Once more Learning Layers – Part Four: Drawing conclusions across the pilots in construction and healthcare
With this series of posts I am completing one of the final tasks in our EU-funded Learning Layers (LL) project – analysing the work in the two sectoral pilots – construction and healthcare – from a comparative perspective. At the end of the work we need to consider, what we have learned from parallel pilots and what conclusions we can draw on the basis of comparative analyses. In this respect I am have presented extracts from a joint draft document on which I am working with my colleagues Tamsin Treasure-Jones and Graham Attwell. With these posts I try to ‘blog into maturity’ the preliminary thoughts we have put into discussion. In the previous posts I presented some starting points and insights into the processes as well as reflections on the parallel pilots. In the final post I outline conclusions across the pilots. (Here, as in all posts, the input on healthcare pilot is provided by Tamsin Treasure-Jones.)
Whilst it has been relatively easy for us to present the stories of the two pilots (even in a comparative setting), it is difficult to draw conclusions across the pilots – and to keep the complex picture of the contexts in one’s mind. Therefore, we are very cautious about presenting cross-cutting conclusions. Below, after several iterations I present our joint conclusions:
Concluding reflections – across the sectoral pilots
Altogether, it is difficult to formulate conclusions that could link together either success factors of the two different sectoral pilots. The circumstances were very different and the processes as well. However, some of the challenging experiences can be formulated as ‘paradoxes of co-design work’:
- Co-design processes that start with a focus on very specific needs of particular user groups are not always able to pursue their work consequently to an end. Iterations and eventual revisions are natural elements of such processes. Radical shifts of emphasis during the process may lead to more flexible or better solutions but equally they can also cause a loss of momentum.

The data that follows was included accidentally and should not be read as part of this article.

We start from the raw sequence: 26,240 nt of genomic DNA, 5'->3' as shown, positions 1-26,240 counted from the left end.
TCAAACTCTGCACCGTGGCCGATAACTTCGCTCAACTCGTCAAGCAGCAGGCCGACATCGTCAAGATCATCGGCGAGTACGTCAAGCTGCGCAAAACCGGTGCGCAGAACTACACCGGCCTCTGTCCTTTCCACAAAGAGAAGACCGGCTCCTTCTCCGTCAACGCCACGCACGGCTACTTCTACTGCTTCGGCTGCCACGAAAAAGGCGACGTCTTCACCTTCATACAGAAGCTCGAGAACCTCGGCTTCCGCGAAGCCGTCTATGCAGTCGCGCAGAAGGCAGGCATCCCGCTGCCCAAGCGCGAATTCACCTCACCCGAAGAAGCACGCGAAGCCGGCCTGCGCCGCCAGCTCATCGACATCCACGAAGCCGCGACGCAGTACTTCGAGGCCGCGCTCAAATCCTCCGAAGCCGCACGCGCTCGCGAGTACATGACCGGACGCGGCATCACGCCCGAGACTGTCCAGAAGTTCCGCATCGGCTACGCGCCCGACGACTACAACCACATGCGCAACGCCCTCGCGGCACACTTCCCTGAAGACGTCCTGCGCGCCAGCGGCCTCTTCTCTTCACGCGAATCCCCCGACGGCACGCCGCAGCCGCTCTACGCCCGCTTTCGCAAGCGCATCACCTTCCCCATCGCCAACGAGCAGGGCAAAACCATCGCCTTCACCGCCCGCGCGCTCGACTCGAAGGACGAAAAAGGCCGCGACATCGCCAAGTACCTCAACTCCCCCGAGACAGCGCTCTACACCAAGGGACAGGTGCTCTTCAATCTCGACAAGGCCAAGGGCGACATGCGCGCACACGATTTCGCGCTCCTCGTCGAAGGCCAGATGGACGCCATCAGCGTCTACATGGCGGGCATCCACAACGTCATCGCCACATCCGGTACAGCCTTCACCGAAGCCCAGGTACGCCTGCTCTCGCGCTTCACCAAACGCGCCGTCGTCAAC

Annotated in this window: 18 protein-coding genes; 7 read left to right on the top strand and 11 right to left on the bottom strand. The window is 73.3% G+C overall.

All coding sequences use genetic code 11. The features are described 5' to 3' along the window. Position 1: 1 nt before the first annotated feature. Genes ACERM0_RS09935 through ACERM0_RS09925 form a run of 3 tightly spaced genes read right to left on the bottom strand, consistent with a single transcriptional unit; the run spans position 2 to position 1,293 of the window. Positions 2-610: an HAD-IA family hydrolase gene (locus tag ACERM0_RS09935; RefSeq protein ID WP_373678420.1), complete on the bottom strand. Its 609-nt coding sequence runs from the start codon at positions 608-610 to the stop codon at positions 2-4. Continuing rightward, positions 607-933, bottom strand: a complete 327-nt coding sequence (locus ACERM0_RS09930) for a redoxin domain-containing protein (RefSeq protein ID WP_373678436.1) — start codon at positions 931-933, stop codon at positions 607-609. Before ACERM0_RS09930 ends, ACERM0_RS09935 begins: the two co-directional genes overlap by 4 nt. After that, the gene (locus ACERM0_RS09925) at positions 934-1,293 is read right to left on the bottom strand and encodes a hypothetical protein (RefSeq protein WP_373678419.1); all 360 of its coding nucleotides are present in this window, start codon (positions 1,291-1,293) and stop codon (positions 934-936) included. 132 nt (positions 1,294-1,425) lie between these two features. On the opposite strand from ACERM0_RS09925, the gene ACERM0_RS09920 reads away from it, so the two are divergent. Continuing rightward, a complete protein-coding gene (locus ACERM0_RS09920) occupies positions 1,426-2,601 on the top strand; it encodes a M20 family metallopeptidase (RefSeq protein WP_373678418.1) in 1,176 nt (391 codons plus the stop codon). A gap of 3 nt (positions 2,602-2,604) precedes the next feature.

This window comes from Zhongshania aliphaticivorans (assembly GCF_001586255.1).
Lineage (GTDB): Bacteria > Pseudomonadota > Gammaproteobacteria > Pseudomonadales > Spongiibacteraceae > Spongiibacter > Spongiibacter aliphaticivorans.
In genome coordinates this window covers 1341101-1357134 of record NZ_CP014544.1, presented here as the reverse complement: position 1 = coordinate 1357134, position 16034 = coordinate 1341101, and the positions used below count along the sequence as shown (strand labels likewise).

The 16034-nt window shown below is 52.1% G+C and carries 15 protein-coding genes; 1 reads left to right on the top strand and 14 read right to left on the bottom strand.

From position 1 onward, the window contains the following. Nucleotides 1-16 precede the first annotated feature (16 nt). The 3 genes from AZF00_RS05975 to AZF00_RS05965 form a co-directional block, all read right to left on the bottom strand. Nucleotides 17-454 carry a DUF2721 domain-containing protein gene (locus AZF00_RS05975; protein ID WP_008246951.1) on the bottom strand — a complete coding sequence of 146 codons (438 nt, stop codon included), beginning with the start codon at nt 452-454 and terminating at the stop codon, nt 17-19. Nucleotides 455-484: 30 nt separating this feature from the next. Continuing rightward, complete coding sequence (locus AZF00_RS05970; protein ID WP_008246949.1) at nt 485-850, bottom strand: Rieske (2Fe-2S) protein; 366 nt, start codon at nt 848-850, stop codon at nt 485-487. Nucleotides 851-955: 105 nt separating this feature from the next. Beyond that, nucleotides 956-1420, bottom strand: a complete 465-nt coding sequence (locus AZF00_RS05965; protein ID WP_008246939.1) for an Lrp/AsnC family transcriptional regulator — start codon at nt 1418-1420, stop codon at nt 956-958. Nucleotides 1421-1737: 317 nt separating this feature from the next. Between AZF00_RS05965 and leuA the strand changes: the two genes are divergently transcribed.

- Processes that have created a ‘milieu’ of participative events and exchanges between the developers and users may be influential as facilitators of multimedia learning and upgrading of user-skills. Yet, positive experiences in the preparatory work do not necessarily guarantee successful deployment of tools in actual practice. Here it is necessary to look at the context in which the introduction of the tools takes place. There are limits to what a project can achieve when working in a complex and changing environment.
Concerning the changing of practices, takeup of the tools and transferring ownership of innovation, the experiences of both sectoral pilots emphasise the importance of critical transitions, such as:
- Radical changes in the initial design idea should be supported in responsive co-design work. Yet such changes need to be made with care, since they can introduce problems (loss of motivation, dropping good ideas too early, losing the link to the original well-understood context) as well as leading to improvements.
- Moving from the work with the initial group (involved in the co-design) to work with a similar group that had not been engaged in the co-design work. In such situations the new users may be less motivated to work with tools that are under preparation; they have not developed the same personal investment and feelings of ownership as the co-design group
- Transferring the innovation from the initial pilot context to new ones with different user groups. If the tools can be easily customised for new contexts, engagement of users may be easier with new groups of users who first encounter the tools when mature.
In this respect, sustainable deployment of tools like the ones of the Learning Layers project require the readiness of both individuals, organisations and networks to complete the transition to use them. The introduction of the tools that were piloted has not been merely a replacement of older tools with newer ones. The pilots with collaborative tools have required changes in routines, knowledge processes and patterns of sharing information. If only some of the users are ready to complete the transition to new tools, then there is a risk that the tools are not used at all. If the tools can be used individually, for limited user groups and for collaborative processes (as the Learning Toolbox), then the transition can proceed from smaller pilot groups to wider use more easily.
I guess we managed to complete our work in a good way. I think we got the mainlessons pulled together.
More blogs to come …